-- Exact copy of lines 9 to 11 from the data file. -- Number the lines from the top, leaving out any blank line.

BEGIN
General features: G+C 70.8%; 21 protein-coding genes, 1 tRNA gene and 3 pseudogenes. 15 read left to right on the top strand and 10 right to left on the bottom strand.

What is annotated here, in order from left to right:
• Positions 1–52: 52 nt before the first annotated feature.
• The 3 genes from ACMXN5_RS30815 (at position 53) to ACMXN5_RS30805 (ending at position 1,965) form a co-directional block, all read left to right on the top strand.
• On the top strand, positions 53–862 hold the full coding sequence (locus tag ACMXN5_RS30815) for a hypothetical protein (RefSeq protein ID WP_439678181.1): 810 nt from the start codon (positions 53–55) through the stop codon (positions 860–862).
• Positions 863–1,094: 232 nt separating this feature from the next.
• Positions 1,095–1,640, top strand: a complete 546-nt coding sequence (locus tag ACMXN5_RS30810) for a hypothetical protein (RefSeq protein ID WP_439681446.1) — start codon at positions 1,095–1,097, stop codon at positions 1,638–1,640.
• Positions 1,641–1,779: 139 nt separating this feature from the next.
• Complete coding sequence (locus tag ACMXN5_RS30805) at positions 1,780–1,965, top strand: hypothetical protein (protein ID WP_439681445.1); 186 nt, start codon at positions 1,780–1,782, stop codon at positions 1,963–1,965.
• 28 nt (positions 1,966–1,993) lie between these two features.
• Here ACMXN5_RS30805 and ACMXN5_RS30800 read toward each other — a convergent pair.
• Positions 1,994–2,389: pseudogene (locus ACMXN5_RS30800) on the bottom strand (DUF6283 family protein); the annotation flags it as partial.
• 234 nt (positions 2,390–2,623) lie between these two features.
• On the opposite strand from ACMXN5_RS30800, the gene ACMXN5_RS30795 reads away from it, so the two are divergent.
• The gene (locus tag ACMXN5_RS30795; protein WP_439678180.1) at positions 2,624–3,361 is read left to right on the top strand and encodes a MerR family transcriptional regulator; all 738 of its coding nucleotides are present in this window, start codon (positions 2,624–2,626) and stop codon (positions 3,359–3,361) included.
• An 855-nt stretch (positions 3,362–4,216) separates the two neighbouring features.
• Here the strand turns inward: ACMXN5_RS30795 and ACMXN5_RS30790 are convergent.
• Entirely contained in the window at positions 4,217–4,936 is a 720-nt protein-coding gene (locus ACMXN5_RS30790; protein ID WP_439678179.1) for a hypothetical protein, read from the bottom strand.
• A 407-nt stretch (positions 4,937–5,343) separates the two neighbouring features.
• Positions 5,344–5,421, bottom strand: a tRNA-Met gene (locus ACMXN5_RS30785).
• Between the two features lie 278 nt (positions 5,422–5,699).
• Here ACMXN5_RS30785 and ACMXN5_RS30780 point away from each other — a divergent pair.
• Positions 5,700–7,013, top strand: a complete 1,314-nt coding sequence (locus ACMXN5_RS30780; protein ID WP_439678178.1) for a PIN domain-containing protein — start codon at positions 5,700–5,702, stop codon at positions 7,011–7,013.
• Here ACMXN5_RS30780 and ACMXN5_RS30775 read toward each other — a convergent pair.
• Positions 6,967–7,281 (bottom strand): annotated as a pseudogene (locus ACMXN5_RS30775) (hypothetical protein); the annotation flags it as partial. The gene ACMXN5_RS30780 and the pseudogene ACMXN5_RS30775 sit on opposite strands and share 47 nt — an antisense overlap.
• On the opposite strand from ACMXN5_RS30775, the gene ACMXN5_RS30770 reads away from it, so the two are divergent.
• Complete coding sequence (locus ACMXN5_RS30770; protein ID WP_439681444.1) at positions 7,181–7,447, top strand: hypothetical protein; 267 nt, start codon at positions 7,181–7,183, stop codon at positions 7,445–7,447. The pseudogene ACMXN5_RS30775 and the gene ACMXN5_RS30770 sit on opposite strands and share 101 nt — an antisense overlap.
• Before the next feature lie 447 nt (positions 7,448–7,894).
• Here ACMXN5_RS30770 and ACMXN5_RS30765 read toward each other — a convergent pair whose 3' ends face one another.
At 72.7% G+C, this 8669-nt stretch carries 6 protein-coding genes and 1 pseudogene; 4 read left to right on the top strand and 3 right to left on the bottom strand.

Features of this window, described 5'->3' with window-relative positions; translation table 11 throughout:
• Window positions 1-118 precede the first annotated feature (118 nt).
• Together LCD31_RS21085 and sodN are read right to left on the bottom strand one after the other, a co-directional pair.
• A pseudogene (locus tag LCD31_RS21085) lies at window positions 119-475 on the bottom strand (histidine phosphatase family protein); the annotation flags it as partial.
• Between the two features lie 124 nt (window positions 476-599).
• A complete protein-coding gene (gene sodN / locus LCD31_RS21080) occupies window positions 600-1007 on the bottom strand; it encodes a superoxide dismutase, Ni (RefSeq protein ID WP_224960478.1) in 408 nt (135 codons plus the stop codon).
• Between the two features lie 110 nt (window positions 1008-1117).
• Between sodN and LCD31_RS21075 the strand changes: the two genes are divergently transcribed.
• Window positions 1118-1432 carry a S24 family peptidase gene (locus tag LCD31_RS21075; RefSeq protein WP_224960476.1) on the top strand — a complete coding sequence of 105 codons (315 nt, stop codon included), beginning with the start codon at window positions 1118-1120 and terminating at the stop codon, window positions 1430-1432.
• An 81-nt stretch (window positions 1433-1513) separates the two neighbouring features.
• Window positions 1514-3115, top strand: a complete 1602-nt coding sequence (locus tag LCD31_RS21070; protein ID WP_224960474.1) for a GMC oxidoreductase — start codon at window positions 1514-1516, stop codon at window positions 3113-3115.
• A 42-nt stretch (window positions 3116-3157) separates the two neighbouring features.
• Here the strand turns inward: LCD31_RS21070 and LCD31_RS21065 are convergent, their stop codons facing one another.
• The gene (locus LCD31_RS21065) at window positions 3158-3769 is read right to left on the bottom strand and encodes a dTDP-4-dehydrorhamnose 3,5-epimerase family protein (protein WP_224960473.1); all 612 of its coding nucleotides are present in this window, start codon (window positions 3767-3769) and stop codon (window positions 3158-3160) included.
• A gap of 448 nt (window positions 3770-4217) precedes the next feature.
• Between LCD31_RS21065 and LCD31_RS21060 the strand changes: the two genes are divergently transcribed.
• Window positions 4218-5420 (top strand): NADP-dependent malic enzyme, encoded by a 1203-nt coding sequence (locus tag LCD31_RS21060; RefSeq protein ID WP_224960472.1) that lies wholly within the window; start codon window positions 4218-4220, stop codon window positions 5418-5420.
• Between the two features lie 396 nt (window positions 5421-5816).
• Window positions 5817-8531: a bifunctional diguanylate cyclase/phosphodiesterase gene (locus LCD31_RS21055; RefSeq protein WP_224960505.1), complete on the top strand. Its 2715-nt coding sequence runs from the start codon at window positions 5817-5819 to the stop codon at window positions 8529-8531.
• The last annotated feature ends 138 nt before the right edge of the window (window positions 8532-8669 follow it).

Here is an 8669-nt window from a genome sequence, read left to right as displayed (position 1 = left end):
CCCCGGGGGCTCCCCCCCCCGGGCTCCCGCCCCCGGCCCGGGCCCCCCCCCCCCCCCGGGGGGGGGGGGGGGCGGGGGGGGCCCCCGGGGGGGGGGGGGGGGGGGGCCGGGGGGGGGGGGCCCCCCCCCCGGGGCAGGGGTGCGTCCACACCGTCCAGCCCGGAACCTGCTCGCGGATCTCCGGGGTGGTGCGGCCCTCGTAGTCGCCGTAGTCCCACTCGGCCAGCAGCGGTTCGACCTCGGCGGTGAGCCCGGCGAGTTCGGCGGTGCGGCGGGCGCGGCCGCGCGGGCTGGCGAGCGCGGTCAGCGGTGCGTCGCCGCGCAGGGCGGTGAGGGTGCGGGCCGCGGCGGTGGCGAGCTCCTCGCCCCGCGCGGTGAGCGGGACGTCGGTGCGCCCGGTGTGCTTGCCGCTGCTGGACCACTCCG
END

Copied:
• Complete coding sequence (locus tag ACMXN5_RS30805) at positions 1,780–1,965, top strand: hypothetical protein (protein ID WP_439681445.1); 186 nt, start codon at positions 1,780–1,782, stop codon at positions 1,963–1,965.
• 28 nt (positions 1,966–1,993) lie between these two features.
• Here ACMXN5_RS30805 and ACMXN5_RS30800 read toward each other — a convergent pair.